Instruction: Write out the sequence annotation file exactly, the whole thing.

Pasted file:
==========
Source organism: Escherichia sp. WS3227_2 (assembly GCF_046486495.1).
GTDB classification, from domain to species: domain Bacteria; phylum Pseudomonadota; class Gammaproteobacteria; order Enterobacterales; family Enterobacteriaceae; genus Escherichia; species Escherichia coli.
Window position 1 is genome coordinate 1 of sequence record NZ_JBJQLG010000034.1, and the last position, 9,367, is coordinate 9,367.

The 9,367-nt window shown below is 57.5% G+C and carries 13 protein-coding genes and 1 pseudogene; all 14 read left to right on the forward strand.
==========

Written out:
Source organism: Escherichia sp. WS3227_2 (assembly GCF_046486495.1).
GTDB classification, from domain to species: domain Bacteria; phylum Pseudomonadota; class Gammaproteobacteria; order Enterobacterales; family Enterobacteriaceae; genus Escherichia; species Escherichia coli.
Window position 1 is genome coordinate 1 of sequence record NZ_JBJQLG010000034.1, and the last position, 9,367, is coordinate 9,367.

The 9,367-nt window shown below is 57.5% G+C and carries 13 protein-coding genes and 1 pseudogene; all 14 read left to right on the forward strand.